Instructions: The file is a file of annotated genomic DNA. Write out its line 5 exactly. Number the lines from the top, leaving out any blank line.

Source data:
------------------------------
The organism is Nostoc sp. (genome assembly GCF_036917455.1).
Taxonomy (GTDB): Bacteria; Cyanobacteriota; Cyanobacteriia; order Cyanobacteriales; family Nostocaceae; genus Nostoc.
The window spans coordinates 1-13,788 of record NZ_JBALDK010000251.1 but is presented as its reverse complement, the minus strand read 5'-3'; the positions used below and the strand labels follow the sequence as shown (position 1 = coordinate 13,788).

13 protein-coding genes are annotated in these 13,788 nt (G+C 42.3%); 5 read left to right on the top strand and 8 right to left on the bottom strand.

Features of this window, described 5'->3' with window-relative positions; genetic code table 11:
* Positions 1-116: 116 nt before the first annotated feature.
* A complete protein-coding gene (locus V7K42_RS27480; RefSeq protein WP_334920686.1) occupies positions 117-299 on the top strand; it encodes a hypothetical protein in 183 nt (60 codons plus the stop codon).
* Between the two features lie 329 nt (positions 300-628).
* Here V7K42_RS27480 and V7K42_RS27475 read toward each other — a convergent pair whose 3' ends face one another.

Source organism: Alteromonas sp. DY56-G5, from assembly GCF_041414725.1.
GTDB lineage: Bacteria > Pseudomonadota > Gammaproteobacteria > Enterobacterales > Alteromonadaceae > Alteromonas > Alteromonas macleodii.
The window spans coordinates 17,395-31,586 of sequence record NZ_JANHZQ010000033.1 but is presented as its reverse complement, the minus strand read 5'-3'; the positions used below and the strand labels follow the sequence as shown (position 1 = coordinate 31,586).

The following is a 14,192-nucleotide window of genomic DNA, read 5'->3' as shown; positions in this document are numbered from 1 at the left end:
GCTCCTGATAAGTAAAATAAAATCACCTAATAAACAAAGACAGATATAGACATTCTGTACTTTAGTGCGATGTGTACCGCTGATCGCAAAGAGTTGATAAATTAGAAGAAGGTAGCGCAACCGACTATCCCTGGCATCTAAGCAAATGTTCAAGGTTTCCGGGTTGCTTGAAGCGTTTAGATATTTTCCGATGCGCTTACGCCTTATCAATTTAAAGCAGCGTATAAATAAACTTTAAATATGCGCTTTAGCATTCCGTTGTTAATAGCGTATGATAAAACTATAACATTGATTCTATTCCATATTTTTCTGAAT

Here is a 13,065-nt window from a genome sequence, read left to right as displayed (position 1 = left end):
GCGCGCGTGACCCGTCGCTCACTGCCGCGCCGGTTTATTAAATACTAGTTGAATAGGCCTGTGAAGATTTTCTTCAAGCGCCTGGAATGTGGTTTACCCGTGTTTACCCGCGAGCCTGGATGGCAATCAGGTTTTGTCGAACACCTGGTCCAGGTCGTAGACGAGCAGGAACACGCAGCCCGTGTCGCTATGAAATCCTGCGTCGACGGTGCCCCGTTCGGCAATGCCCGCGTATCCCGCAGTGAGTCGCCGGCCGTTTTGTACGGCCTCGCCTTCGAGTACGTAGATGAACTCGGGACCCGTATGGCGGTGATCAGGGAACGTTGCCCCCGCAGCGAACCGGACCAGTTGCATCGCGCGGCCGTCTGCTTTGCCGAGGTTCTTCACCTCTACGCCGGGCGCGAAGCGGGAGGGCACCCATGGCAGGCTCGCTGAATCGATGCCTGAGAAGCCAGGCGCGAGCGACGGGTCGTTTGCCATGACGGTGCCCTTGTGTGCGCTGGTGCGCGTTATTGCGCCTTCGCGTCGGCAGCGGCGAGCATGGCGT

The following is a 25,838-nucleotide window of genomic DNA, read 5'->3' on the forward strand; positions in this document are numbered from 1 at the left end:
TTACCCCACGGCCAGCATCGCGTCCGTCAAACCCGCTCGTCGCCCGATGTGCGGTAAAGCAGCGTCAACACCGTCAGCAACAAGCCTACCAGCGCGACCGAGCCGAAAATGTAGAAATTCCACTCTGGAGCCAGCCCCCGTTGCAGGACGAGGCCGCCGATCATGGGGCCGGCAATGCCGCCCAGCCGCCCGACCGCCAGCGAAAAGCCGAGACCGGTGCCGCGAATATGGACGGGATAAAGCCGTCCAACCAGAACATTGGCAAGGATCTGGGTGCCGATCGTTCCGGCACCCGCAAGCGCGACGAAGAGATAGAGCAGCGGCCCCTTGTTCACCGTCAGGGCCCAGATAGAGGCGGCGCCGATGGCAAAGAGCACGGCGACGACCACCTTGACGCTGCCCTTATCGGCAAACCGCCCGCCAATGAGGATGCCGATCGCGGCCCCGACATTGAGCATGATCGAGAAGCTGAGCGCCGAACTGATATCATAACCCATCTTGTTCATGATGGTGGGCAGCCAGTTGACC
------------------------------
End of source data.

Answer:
Features of this window, described 5'->3' with window-relative positions; genetic code table 11: